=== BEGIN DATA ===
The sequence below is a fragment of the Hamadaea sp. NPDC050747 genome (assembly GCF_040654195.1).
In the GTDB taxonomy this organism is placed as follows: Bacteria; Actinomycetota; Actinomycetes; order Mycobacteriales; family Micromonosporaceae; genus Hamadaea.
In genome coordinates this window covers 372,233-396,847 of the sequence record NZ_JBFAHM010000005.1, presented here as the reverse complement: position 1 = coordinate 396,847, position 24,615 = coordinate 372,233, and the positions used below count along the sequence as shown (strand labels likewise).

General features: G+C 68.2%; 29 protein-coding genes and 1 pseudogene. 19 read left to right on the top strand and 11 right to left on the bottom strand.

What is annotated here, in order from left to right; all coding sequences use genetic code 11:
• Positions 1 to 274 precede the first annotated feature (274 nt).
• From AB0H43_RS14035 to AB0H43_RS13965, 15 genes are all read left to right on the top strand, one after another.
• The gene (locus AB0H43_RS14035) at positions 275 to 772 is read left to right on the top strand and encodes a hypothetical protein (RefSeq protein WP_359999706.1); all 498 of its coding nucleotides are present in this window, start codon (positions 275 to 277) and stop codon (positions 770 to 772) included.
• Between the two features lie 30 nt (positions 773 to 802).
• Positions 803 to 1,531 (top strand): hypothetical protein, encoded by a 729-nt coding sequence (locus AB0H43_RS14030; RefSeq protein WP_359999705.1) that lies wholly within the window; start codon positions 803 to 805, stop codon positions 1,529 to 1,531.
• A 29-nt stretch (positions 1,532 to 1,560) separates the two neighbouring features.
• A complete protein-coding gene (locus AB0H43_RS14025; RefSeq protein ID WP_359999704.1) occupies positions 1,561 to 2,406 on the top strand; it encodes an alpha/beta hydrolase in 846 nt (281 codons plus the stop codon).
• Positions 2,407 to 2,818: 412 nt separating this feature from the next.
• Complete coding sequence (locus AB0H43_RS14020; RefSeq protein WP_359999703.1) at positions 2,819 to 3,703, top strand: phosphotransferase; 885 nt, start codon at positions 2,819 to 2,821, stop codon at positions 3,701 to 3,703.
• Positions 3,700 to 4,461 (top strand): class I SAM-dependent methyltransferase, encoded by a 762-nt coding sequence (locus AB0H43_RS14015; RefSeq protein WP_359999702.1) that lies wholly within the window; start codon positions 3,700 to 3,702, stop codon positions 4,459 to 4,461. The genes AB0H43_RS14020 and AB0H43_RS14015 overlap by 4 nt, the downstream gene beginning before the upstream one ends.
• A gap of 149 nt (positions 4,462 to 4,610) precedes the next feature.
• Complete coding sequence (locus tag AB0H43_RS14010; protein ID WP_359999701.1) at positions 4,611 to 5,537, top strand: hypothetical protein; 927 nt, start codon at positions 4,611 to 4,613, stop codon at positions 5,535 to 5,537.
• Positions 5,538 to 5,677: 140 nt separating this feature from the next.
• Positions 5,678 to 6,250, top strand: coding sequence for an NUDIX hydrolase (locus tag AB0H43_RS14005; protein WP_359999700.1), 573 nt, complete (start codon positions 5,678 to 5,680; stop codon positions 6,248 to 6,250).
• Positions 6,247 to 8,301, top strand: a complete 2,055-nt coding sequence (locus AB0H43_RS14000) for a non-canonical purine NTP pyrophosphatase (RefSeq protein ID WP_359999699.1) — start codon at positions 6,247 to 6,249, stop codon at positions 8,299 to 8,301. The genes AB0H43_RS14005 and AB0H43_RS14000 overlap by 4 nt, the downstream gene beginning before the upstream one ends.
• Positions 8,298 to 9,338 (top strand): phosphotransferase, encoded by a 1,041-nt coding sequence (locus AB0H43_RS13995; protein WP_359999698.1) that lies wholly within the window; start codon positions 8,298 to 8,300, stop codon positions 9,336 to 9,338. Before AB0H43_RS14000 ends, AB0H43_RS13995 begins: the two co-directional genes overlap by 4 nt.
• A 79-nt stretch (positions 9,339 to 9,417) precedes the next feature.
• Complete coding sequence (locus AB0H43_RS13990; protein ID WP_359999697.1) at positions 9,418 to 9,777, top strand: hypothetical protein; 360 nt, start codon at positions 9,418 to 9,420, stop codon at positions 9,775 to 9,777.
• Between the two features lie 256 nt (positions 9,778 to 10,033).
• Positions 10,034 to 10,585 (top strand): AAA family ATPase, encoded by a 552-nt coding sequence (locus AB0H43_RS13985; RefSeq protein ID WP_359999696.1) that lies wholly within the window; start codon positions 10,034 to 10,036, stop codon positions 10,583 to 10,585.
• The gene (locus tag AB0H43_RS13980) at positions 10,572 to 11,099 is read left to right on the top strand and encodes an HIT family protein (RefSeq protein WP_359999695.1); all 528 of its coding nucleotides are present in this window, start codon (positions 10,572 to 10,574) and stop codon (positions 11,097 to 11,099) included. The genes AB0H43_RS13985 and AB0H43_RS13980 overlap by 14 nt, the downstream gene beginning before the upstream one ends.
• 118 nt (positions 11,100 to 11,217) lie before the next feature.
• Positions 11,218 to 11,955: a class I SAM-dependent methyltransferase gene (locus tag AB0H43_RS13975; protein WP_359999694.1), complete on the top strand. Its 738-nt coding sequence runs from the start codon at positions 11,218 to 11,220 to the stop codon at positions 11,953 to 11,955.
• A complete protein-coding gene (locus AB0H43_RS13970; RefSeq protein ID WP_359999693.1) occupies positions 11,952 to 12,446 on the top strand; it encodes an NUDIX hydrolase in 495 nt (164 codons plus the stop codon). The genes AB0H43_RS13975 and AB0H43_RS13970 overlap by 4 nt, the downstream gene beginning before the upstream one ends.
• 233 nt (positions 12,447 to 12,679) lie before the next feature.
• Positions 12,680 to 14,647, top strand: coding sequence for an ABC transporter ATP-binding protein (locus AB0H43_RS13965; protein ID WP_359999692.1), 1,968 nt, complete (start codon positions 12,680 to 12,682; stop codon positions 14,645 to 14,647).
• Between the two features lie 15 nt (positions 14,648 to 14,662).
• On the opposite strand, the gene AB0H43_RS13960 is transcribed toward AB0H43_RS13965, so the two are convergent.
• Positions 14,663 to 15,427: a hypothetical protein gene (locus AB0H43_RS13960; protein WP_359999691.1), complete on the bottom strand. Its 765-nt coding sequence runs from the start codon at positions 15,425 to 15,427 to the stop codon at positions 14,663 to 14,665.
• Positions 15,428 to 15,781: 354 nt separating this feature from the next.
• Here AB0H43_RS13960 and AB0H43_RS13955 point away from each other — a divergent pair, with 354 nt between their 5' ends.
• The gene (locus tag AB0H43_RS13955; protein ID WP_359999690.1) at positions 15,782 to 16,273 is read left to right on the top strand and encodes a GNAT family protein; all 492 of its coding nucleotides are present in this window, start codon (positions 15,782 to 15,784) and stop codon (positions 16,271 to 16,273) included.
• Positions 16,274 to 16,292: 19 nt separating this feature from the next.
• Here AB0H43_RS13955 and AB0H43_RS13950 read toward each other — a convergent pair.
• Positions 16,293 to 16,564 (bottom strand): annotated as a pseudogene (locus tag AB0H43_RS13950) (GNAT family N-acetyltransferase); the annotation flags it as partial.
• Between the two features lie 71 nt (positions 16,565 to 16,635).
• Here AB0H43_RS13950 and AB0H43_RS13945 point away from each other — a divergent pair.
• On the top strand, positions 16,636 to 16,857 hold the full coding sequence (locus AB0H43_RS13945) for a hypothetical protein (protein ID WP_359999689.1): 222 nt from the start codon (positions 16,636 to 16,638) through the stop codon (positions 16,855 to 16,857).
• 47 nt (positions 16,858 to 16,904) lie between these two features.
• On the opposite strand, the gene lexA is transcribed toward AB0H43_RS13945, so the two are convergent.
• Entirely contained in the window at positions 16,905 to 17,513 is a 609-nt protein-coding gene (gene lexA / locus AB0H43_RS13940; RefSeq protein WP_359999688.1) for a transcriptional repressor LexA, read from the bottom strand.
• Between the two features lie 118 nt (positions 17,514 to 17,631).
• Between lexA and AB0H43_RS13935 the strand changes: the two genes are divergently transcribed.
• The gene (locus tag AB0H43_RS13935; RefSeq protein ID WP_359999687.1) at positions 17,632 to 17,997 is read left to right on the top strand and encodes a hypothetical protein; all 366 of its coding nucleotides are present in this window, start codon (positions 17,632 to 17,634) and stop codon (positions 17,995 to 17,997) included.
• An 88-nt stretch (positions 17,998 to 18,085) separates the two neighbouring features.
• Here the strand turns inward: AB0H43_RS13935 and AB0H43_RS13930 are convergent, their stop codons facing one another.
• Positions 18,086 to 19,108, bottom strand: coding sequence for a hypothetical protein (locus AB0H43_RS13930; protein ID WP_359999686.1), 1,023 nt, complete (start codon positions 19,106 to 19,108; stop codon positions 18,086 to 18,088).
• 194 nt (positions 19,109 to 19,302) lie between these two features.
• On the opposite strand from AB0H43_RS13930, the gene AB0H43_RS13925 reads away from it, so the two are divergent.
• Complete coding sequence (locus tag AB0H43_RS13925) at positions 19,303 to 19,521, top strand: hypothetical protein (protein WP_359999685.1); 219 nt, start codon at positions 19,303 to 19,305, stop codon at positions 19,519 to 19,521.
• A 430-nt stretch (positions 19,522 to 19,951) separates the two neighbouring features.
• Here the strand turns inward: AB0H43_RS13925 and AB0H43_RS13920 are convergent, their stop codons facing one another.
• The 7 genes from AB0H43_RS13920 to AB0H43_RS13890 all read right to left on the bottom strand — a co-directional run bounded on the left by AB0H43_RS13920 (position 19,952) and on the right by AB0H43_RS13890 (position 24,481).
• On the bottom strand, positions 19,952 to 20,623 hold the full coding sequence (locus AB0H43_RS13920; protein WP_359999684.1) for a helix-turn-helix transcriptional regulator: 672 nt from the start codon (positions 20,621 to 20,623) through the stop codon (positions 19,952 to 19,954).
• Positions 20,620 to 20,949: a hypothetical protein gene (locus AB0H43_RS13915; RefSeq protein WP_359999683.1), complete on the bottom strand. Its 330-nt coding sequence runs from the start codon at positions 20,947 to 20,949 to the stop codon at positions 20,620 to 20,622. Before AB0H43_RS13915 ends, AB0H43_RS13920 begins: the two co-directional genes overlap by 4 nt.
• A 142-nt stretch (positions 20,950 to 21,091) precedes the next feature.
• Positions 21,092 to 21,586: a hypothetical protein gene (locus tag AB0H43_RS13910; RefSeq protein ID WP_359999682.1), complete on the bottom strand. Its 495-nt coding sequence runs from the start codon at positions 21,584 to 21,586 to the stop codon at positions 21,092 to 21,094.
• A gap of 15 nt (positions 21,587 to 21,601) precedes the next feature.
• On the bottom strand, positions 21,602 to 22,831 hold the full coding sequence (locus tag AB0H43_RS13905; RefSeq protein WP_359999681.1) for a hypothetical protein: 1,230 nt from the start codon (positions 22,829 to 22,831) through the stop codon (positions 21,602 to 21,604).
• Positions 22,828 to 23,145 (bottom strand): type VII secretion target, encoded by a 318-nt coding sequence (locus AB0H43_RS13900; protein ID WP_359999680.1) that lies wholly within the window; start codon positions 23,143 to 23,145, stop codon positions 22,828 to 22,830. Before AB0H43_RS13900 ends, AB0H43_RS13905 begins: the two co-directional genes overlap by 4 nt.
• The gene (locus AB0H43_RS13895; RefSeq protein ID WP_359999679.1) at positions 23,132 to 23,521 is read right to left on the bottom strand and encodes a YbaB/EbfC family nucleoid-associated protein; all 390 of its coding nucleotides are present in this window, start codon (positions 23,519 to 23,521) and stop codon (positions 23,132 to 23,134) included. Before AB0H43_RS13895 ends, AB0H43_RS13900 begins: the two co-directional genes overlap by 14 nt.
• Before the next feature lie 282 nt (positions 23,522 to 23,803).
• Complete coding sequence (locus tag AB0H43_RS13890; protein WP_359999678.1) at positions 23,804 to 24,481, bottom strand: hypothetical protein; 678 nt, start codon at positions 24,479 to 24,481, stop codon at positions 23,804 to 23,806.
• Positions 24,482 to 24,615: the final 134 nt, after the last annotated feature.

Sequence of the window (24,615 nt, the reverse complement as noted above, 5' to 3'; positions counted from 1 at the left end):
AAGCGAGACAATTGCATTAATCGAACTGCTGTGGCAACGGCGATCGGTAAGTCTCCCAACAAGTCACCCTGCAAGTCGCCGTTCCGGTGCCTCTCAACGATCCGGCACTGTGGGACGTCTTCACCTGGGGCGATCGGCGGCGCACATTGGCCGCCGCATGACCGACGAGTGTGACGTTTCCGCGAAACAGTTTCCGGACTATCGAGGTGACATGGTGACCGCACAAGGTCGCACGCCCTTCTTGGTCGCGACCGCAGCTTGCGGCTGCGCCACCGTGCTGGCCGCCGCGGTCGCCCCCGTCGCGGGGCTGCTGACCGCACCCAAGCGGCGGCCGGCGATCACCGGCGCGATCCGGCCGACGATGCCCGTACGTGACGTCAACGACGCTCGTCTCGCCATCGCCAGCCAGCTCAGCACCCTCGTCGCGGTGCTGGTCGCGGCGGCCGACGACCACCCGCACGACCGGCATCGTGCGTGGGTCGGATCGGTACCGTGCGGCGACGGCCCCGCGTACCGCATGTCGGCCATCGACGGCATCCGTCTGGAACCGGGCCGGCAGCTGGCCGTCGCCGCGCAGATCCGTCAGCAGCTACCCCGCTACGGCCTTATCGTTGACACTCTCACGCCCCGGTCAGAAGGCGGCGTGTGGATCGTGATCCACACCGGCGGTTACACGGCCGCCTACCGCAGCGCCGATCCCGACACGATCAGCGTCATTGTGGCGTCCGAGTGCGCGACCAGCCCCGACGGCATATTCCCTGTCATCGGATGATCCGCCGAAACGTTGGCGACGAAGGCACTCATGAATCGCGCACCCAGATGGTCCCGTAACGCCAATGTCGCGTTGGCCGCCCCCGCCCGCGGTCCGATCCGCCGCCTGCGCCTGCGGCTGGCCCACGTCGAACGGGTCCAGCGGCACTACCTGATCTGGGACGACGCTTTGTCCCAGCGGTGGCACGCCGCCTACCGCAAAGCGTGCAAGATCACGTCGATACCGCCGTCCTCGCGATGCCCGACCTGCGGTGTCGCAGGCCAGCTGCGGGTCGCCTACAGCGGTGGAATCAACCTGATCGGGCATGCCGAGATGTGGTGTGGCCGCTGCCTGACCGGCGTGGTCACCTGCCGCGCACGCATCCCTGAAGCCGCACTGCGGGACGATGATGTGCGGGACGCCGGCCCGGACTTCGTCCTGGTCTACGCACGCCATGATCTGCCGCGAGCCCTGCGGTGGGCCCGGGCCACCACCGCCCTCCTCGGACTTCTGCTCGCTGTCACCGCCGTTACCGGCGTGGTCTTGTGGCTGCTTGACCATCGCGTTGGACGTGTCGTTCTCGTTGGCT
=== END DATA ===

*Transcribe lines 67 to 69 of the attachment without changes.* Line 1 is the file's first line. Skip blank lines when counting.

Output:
• Before the next feature lie 282 nt (positions 23,522 to 23,803).
• Complete coding sequence (locus tag AB0H43_RS13890; protein WP_359999678.1) at positions 23,804 to 24,481, bottom strand: hypothetical protein; 678 nt, start codon at positions 24,479 to 24,481, stop codon at positions 23,804 to 23,806.
• Positions 24,482 to 24,615: the final 134 nt, after the last annotated feature.